From the beginning of industrialization in the United States, factory owners often hired young workers. They were working with their parents at textile mills, helping fix machinery at factories and reaching areas too small for an adult to work. For many families child labor was a way to keep hand to mouth. In 1904, the first organization dedicated to the regulation of a child labor appeared. The National Child Labor Committee published tons of information about working conditions and contributed to a legislature of state-level laws on child labor. These laws described limitations for the age of children and imposed the system of compulsory education so that government could keep children at schools far away from the paid labor market until 12, 14 or 16 years. The collection includes photographs from the Library of Congress that were made in the period from 1906 to 1942. As the United States industrialized, factory owners hired young workers for a variety of tasks. Especially in textile mills, children were often hired together with their parents. Children had a special disposition to working in factories as their small statures were useful to fixing machinery and navigating the small areas that fully grown adults could not. Many families in mill towns depended on the children's labor to make enough money for necessities. The National Child Labor Committee, an organization dedicated to the abolition of all child labor, was formed in 1904. By publishing information on the lives and working conditions of young workers, it helped to mobilize popular support for state-level child labor laws. These laws were often paired with compulsory education laws which were designed to keep children in school and out of the paid labor market until a specified age (usually 12, 14, or 16 years.) In 1916, the NCLC and the National Consumers League successfully pressured the US Congress to pass the Keating–Owen Act, which was signed into law by President Woodrow Wilson. It was the first federal child labor law. However, the U.S. Supreme Court struck down the law two years later in Hammer v. Dagenhart (1918), declaring that the law violated the Commerce Clause by regulating intrastate commerce. In 1924, Congress attempted to pass a constitutional amendment that would authorize a national child labor law. This measure was blocked, and the bill was eventually dropped. It took the Great Depression to end child labor nationwide; adults had become so desperate for jobs that they would work for the same wage as children. In 1938, President Franklin Delano Roosevelt signed the Fair Labor Standards Act, which, among other things, placed limits on many forms of child labor. However, The 1938 labor law giving protections to working children excludes agriculture. As a result, approximately 500,000 children pick almost a quarter of the food currently produced in the United States.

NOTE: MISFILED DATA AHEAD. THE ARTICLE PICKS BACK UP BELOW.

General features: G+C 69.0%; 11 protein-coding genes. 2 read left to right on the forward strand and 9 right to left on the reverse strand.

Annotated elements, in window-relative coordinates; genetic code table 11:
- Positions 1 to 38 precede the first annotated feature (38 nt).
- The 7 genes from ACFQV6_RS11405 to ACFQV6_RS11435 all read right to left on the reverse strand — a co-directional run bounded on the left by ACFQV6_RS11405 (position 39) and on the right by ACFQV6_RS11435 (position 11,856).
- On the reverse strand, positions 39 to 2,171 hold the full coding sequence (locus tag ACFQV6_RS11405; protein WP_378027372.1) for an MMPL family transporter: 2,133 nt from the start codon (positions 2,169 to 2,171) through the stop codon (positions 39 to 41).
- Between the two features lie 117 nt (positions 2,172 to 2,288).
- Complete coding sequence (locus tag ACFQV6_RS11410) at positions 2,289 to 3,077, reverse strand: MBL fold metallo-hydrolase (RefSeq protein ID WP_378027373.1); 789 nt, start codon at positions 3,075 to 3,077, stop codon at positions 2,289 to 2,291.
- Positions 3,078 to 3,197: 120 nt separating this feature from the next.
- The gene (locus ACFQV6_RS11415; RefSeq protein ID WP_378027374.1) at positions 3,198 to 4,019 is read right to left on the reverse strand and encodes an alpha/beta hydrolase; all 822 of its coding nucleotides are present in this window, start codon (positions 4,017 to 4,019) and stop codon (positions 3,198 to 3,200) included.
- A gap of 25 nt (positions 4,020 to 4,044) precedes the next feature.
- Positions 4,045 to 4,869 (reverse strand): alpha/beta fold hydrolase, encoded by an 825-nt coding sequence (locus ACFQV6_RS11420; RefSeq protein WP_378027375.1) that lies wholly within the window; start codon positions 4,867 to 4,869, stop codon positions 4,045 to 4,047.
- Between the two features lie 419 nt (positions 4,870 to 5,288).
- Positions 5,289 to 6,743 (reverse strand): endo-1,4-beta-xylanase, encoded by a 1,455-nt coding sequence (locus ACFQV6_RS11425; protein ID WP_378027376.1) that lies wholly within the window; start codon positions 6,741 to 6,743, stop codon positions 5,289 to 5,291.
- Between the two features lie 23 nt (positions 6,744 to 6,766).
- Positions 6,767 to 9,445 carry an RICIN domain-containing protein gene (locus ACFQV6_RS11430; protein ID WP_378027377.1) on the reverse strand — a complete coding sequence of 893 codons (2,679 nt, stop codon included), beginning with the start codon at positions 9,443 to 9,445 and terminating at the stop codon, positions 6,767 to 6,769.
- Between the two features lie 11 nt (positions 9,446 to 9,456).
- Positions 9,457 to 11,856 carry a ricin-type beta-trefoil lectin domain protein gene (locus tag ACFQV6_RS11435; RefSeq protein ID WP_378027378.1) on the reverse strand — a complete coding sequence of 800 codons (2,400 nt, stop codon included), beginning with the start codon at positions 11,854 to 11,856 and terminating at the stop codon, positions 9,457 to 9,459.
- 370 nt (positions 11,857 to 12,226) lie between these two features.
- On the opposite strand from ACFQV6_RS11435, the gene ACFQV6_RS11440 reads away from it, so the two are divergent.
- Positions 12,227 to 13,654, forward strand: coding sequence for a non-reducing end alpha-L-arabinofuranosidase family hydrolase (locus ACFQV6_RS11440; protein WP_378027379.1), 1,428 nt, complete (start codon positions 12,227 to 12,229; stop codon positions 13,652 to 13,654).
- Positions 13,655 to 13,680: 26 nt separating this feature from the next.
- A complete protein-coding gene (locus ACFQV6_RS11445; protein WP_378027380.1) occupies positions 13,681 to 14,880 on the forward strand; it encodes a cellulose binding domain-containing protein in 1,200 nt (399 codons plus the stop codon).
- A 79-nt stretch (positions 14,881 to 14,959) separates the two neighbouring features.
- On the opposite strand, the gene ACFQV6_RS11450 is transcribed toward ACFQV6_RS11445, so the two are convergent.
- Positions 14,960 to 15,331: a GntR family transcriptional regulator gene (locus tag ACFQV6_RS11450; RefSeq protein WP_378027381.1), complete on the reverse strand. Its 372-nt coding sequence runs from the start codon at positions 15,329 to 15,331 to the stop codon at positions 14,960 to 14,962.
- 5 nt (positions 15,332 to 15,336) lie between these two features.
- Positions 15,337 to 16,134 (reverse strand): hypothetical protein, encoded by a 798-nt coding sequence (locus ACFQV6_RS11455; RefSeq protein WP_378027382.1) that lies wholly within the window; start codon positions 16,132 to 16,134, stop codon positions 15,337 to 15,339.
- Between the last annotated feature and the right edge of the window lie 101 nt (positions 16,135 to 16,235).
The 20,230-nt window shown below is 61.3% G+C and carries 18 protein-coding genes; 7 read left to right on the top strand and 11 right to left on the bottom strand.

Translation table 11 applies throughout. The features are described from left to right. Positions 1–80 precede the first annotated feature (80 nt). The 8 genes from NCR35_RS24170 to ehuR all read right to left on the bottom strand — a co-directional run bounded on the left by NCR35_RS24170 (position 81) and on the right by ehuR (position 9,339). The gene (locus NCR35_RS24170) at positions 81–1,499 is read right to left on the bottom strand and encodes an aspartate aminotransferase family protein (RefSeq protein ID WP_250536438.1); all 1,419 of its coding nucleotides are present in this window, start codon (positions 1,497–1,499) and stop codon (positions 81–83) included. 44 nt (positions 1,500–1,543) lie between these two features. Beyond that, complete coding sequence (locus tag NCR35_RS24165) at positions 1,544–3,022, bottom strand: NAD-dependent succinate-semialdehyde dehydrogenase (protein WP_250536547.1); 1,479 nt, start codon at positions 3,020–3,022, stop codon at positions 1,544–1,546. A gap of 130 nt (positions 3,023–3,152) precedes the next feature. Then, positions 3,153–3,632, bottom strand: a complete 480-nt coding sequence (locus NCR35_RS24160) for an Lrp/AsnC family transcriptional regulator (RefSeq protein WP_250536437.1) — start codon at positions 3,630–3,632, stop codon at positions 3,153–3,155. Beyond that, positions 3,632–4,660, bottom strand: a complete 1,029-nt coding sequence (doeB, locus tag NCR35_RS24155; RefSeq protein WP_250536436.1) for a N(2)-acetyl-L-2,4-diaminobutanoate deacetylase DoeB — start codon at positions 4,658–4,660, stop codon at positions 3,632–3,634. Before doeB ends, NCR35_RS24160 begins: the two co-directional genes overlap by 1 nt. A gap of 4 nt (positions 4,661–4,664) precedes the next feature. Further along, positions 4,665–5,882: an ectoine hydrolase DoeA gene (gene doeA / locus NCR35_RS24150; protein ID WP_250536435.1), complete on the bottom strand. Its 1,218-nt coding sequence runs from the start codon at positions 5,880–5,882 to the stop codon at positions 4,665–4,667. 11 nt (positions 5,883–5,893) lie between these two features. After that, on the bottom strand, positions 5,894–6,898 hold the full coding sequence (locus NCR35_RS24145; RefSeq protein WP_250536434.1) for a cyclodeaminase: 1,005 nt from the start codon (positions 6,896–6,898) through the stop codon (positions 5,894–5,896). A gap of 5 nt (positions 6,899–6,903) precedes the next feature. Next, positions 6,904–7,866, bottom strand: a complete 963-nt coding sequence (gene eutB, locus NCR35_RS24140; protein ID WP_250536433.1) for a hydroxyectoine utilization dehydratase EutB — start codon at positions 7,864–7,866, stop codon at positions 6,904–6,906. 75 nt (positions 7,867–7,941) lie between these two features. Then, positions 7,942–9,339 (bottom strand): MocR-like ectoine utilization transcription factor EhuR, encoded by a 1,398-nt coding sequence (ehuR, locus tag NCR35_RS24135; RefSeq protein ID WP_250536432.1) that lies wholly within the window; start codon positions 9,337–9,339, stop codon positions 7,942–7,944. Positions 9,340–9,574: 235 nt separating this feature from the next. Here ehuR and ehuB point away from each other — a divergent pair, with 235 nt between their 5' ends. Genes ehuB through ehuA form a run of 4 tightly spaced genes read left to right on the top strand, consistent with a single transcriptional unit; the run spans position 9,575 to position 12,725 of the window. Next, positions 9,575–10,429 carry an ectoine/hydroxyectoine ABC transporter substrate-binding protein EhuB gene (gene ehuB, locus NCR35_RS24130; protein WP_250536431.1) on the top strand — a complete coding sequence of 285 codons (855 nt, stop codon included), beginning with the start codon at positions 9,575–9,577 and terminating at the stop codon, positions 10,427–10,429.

Hine grew up in Oshkosh, Wisconsin. As a young man he had to care for himself, and working at a furniture factory gave him first-hand knowledge of industrial workers' harsh reality. Eight years later he matriculated at the University of Chicago and met Professor Frank A. Manny, whom he followed to New York to teach at the Ethical Culture School and continue his studies at New York University. As a faculty member at the Ethical Culture School Hine was introduced to photography. From 1904 until his death he documented a series of sites and conditions in the USA and Europe. In 1906 he became a photographer and field worker for the National Child Labor Committee (NCLC). Undercover, disguised among other things as a Bible salesman or photographer for post-cards or industry, Hine went into American factories. His research methodology was based on photographic documentation and interviews. Together with the NCLC he worked to place the working conditions of two million American children onto the political agenda. The NCLC later said that Hine's photographs were decisive in the 1938 passage of federal law governing child labor in the United States. In 1918 Hine left the NCLC for the Red Cross and their work in Europe. After a short period as an employee, he returned to the United States and began as an independent photographer. One of Hine's last major projects was the series Men at Work, published as a book in 1932. It is a homage to the worker that built the country, and it documents such things as the construction of the Empire State Building. In 1940 Hine died abruptly after several years of poor income and few commissions. Even though interest in his work was increasing, it was not until after his death that Hine was raised to the stature of one of the great photographers in the history of the medium.